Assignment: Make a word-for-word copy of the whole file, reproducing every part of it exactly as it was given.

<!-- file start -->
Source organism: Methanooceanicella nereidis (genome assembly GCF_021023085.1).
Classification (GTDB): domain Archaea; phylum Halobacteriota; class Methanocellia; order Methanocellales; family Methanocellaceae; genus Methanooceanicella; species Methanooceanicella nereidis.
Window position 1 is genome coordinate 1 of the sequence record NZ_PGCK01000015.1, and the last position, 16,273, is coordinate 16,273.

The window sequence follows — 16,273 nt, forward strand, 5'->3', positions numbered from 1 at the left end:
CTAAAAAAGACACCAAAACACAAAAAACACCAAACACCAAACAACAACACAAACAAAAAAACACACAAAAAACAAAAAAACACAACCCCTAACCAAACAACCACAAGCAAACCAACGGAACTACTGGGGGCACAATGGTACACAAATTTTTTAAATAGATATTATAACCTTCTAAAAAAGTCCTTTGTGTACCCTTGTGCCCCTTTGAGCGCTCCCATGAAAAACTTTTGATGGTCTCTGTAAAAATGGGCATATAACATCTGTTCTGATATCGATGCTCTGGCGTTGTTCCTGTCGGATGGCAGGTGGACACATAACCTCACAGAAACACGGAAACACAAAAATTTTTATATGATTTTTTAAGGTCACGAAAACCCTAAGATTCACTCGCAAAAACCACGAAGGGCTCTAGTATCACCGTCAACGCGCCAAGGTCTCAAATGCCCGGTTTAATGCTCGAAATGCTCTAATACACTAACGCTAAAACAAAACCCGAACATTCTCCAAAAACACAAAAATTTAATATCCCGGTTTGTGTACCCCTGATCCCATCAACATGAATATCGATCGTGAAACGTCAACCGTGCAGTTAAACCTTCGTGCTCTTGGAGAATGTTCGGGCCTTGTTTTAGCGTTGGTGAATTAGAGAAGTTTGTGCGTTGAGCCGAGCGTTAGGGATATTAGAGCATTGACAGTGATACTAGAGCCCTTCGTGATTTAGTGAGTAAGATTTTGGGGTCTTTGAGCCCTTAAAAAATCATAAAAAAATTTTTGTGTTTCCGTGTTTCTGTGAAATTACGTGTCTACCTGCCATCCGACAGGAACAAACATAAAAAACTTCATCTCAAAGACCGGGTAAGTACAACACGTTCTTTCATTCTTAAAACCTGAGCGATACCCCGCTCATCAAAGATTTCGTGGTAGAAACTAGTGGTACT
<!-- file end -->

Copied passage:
Source organism: Methanooceanicella nereidis (genome assembly GCF_021023085.1).
Classification (GTDB): domain Archaea; phylum Halobacteriota; class Methanocellia; order Methanocellales; family Methanocellaceae; genus Methanooceanicella; species Methanooceanicella nereidis.
Window position 1 is genome coordinate 1 of the sequence record NZ_PGCK01000015.1, and the last position, 16,273, is coordinate 16,273.

The window sequence follows — 16,273 nt, forward strand, 5'->3', positions numbered from 1 at the left end:
CTAAAAAAGACACCAAAACACAAAAAACACCAAACACCAAACAACAACACAAACAAAAAAACACACAAAAAACAAAAAAACACAACCCCTAACCAAACAACCACAAGCAAACCAACGGAACTACTGGGGGCACAATGGTACACAAATTTTTTAAATAGATATTATAACCTTCTAAAAAAGTCCTTTGTGTACCCTTGTGCCCCTTTGAGCGCTCCCATGAAAAACTTTTGATGGTCTCTGTAAAAATGGGCATATAACATCTGTTCTGATATCGATGCTCTGGCGTTGTTCCTGTCGGATGGCAGGTGGACACATAACCTCACAGAAACACGGAAACACAAAAATTTTTATATGATTTTTTAAGGTCACGAAAACCCTAAGATTCACTCGCAAAAACCACGAAGGGCTCTAGTATCACCGTCAACGCGCCAAGGTCTCAAATGCCCGGTTTAATGCTCGAAATGCTCTAATACACTAACGCTAAAACAAAACCCGAACATTCTCCAAAAACACAAAAATTTAATATCCCGGTTTGTGTACCCCTGATCCCATCAACATGAATATCGATCGTGAAACGTCAACCGTGCAGTTAAACCTTCGTGCTCTTGGAGAATGTTCGGGCCTTGTTTTAGCGTTGGTGAATTAGAGAAGTTTGTGCGTTGAGCCGAGCGTTAGGGATATTAGAGCATTGACAGTGATACTAGAGCCCTTCGTGATTTAGTGAGTAAGATTTTGGGGTCTTTGAGCCCTTAAAAAATCATAAAAAAATTTTTGTGTTTCCGTGTTTCTGTGAAATTACGTGTCTACCTGCCATCCGACAGGAACAAACATAAAAAACTTCATCTCAAAGACCGGGTAAGTACAACACGTTCTTTCATTCTTAAAACCTGAGCGATACCCCGCTCATCAAAGATTTCGTGGTAGAAACTAGTGGTACT